Bruce Springsteen canceled two gigs in Philadelphia earlier this week because he’d “taken ill.” Some speculate that the last-minute cancellations are the result of low ticket sales fuelled by “famously aggressive” dynamic pricing techniques.

On Wednesday, soon before showtime in Philadelphia’s Citizens Bank Park, Springsteen’s management revealed the postponements on social media. Aside from canceling the concert scheduled for the 16th, The Boss also canceled a second performance scheduled for this evening.

“Due to Bruce Springsteen’s illness,” the relevant tweet states, “his concerts with The E Street Band at Citizens Bank Park in Philadelphia on August 16 and 18 have been postponed.”

While the details of the alleged sickness are unknown, images and videos from previous concerts are still being posted to the 73-year-old’s social pages, and additional tour dates, commencing on August 24th in Foxborough, Massachusetts, are anticipated to go ahead as planned. (The cancelled Philadelphia shows have yet to be rescheduled.)

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As previously said, several analysts and outlets believe that the cancellations, like those made during the first leg of the same tour, call into question The Boss and his management’s long-controversial ticket-sale approach.

“Specifically,” TicketNews inquired, “did the tour’s famously aggressive use of surged ‘dynamic’ ticket pricing and ‘platinum’ prices doom the tour to an endless cycle of postponements for poor-selling shows that is only just getting started?”

According to the same outlet’s review of available tickets (via the Paciolan/ system in place for Citizens Bank Park events), the Philadelphia dates were flooded earlier this week with “a large quantity of previously held-back tickets,” ranging in price from $80 to “several hundred dollars” apiece.

Though the system does not offer a seat-by-seat map of ticket inventory, TicketNews tracked the Ticketmaster map for Springsteen’s Foxborough event on Saturday the 26th. According to a screenshot, despite not appearing “as recently as last week,” 10,000 passes were available to purchase at the time of writing.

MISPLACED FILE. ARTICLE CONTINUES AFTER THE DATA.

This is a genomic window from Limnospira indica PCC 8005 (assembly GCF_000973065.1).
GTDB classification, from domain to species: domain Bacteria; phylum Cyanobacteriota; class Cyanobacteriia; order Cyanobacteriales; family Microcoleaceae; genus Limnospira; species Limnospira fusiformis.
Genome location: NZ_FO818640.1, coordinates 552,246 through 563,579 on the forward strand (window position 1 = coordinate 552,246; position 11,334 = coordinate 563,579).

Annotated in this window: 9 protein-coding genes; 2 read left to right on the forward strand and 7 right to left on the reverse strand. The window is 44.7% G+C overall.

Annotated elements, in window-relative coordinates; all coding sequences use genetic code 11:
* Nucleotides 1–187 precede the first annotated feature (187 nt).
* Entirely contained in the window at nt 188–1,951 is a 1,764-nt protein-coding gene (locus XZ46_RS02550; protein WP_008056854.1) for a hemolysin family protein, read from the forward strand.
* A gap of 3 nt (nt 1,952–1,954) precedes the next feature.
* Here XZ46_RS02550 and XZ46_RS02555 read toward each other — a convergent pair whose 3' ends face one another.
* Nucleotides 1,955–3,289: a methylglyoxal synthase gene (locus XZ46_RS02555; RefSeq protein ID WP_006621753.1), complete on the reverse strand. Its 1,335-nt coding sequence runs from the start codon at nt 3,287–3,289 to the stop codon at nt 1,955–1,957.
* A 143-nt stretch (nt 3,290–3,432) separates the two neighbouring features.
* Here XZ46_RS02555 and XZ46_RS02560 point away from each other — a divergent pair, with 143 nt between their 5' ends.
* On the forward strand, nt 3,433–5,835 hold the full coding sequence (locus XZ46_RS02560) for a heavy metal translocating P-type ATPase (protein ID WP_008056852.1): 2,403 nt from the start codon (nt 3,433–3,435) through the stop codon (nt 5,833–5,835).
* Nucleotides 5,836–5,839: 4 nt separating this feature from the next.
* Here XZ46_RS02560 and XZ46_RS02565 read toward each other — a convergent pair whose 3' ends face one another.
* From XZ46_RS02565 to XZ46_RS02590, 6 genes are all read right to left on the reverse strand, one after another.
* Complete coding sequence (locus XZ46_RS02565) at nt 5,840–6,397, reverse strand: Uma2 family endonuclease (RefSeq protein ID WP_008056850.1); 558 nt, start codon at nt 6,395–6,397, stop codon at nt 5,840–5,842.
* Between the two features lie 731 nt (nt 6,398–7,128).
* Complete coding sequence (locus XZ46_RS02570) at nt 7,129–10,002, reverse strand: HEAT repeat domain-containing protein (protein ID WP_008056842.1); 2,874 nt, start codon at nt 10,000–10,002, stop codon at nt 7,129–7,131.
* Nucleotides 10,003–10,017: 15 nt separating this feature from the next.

The freshly available tickets, according to the publication, were purposefully held back by organizers to give the sense of restricted availability and, as a result, “deceive those shopping for tickets to” pay the asking rates. Few passes were displayed for Thursday’s gig at the same venue, probably due to hold-backs intended to boost sales for the Saturday event.

Finally, passes offered on third-party resale platforms could be obtained for significantly less than the stated pricing of “official” tickets (again, at the time of writing), with price floors and fees continuing to drive up the totals of Ticketmaster offerings. (Previously, Live Nation committed to all-in pricing in the United States, but stated that the shift would begin in September.)

Moving ahead, it will be important to closely monitor fan demand and ticket sales for Bruce Springsteen shows, especially given exorbitant ticket prices’ well-documented potential to turn off even the most ardent fans.


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